The pandemic had also delayed the retrofitting project itself because of social distancing measures. All the while, Novanta’s outdated lighting system was increasingly in need of an upgrade.

“It took four years to roll the ball up the hill, but the final review came from an executive vice president from our corporate headquarters on the east coast,” said Packwood.

Packwood was ready. He, SnoPUD and the Trade Ally Network NW had created a profile showing the technological potential and readiness of LLLC for Novanta. They were also ready to clarify that LLLC's lighting investments help futureproof against inevitable changes. Rather than becoming obsolete as time passes, LLLC systems are adaptable and can be upgraded to provide new features.

Most importantly, Packwood and his partners knew LLLC would result in financial sustainability and provide dividends over the life of the system. They carefully calculated these projections and shared them in a forecast.

The value proposition offered was strong. SnoPUD could provide Novanta with $87,606 in incentives for LLLC fixtures, and the team estimated the return on investment for the entire project was around five years, meeting the company’s capital project requirements. 

“The vice president knew I was no nonsense, and he knew he could trust the numbers I laid out,” said Packwood. “With the ROI calculation and incentive projections, it was just hard to say no.”

Management bought in.

The Results

While Novanta had hundreds of fixtures to replace, its installation was simple. A phased approach seamlessly took Packwood and his team through the setup. They put in nearly 700 fixtures, starting with 214 troffers networked via Lutron Vive and followed up with 478 Philips EvoKits. Packwood and his coworkers saw LLLC in action right out of the box.

LLLC’s integrated sensors provided unprecedented adaptability. It was exactly what Novanta needed, because the facility has both manufacturing floors and window-lit office spaces. The familiar, programmable and addressable nature of LLLC allowed Packwood to adjust for zones, light levels and behavior settings. He could optimize based on his coworkers’ various needs of different spaces.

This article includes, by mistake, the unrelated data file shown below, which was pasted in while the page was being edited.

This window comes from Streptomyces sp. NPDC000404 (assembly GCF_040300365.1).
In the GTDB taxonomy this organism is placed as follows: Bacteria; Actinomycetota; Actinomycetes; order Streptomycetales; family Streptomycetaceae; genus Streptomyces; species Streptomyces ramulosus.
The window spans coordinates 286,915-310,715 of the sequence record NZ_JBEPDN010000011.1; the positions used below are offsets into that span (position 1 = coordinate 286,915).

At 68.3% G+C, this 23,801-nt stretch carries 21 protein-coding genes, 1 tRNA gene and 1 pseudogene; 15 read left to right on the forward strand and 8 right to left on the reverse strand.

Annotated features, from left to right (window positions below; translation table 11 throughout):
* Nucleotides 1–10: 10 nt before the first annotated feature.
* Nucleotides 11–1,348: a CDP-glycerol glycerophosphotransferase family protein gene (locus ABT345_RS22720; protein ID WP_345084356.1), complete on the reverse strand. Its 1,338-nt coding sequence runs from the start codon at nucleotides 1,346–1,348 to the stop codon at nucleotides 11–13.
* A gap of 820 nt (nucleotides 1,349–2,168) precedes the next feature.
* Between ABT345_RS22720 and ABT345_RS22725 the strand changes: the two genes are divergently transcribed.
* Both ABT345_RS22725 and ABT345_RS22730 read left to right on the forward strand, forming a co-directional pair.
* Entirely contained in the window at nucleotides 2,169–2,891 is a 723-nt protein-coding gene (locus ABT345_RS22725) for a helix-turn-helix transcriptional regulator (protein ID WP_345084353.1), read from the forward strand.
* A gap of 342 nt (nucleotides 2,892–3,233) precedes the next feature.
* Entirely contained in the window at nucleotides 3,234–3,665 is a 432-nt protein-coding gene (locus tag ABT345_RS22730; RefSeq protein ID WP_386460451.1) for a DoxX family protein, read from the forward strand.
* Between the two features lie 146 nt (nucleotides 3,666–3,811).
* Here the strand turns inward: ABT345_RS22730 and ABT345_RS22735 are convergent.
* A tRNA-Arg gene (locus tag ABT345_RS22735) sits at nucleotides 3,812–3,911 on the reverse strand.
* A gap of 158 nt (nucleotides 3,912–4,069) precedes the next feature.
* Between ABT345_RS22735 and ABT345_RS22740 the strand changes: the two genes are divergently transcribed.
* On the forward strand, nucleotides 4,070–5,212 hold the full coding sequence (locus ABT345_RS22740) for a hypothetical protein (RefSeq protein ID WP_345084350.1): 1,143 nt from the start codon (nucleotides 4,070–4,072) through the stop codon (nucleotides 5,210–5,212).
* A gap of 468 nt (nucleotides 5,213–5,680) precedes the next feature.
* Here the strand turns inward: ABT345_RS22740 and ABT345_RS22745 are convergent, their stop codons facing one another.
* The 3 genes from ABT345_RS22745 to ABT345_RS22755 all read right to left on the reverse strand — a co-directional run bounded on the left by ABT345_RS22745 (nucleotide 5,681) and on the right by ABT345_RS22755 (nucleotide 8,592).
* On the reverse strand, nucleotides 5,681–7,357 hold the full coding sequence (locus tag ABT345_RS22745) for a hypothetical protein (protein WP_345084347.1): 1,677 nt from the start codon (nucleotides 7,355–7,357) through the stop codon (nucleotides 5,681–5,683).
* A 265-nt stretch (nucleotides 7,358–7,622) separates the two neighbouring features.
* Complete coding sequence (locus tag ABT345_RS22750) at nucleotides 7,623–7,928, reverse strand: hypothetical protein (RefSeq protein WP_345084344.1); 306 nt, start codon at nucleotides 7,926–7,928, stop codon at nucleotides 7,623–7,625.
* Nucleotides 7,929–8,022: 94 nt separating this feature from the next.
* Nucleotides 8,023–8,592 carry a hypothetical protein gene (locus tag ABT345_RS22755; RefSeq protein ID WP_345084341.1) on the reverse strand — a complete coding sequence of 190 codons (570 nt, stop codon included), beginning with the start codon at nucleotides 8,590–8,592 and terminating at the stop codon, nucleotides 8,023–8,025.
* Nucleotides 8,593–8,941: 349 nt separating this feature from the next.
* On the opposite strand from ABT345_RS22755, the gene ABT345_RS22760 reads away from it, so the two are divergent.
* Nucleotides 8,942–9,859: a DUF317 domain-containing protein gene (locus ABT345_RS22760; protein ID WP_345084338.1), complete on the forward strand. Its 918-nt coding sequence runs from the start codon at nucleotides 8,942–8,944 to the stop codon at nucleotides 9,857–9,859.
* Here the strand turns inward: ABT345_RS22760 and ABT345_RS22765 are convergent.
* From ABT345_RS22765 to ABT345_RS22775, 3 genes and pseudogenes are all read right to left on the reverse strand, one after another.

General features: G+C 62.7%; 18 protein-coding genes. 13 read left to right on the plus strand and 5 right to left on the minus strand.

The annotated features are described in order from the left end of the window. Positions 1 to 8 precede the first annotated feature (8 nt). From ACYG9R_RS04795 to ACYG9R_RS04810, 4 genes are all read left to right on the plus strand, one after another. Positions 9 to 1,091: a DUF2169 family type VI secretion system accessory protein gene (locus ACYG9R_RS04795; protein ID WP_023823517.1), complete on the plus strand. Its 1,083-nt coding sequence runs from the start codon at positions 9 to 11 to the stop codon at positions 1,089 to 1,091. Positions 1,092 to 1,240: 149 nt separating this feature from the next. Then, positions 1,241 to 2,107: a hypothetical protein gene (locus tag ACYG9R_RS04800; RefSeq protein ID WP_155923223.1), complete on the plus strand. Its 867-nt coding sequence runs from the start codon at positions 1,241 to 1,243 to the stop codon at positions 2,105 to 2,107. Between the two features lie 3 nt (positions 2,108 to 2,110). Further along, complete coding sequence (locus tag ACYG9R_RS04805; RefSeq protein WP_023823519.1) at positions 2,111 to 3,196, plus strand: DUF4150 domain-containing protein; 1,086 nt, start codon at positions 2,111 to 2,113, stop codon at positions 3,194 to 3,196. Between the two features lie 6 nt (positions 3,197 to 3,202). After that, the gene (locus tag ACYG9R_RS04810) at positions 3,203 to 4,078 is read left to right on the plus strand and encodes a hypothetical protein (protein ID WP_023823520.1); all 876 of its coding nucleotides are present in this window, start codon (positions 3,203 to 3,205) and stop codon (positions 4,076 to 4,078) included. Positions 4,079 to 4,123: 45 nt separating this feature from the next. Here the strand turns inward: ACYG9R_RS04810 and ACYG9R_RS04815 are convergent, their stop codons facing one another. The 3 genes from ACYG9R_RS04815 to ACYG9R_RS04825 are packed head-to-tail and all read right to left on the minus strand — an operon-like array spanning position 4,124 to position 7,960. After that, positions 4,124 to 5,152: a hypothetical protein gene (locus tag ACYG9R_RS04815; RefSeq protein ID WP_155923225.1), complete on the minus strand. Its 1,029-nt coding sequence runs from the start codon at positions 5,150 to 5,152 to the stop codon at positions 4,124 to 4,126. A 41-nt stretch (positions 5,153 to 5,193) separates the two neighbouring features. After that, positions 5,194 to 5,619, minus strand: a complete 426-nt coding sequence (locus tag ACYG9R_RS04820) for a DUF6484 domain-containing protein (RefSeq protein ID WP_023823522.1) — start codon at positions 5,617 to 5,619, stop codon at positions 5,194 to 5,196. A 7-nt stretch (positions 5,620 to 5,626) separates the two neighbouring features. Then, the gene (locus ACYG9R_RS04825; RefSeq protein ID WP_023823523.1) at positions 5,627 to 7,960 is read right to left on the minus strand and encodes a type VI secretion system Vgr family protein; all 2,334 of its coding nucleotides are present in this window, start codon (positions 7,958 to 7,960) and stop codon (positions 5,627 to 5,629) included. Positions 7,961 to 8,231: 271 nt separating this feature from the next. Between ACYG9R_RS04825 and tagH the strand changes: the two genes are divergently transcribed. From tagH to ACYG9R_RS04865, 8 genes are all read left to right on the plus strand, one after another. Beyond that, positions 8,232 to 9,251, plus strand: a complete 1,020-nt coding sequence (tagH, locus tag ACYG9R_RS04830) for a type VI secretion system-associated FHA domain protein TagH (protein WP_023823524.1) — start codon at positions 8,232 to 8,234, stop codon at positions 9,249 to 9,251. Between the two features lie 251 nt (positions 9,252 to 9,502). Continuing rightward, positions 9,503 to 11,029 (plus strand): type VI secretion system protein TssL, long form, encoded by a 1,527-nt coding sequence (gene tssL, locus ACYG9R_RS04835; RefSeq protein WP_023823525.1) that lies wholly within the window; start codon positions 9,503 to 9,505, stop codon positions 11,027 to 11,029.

LLLC has also simplified maintenance going into the future. Its system can be rezoned and reconfigured without wires, ladders or electricians.

Novanta expects to save $20,000 in electrical savings each year. Its annual reduction in total building energy use will come down to nearly 225,000 kWh. The significant cost and energy savings have made the Washington state facility a leader in the global company’s sustainability campaign. Packwood’s work is also the center of a new case study from BetterBricks, a commercial resource of the Northwest Energy Efficiency Alliance (NEEA).

Packwood is proud to share how he made an ethos so important to facility managers in the Pacific Northwest a reality—and how others can do it, too.

“From an environmental standpoint, this is the right move. We are saving energy. We are being more sustainable and wiser in our energy consumption and we’re getting a great return on our investment,” said Packwood. “I appreciate that I never have to change a light bulb again.”

About the Author

Angela Pilant

Angela Pilant has more than 25 years of experience working within the lighting and energy industries. She has a diverse background as a utility specialist, manufacturer’s representative, and consultant, working side by side with customers to upgrade their facilities with energy-efficient technology. She has worked at Evergreen Consulting Group since 2009 and specializes in market and trend analysis, utility program development, client engagement strategies, and training. Pilant is a certified instructor for the Building Operator Certification Program (BOC) and has developed and conducted cross-industry curriculum, including sales training, throughout the country. She has earned a Lighting Certified Professional designation from the National Council on Qualifications for the Lighting Professions (NCQLP).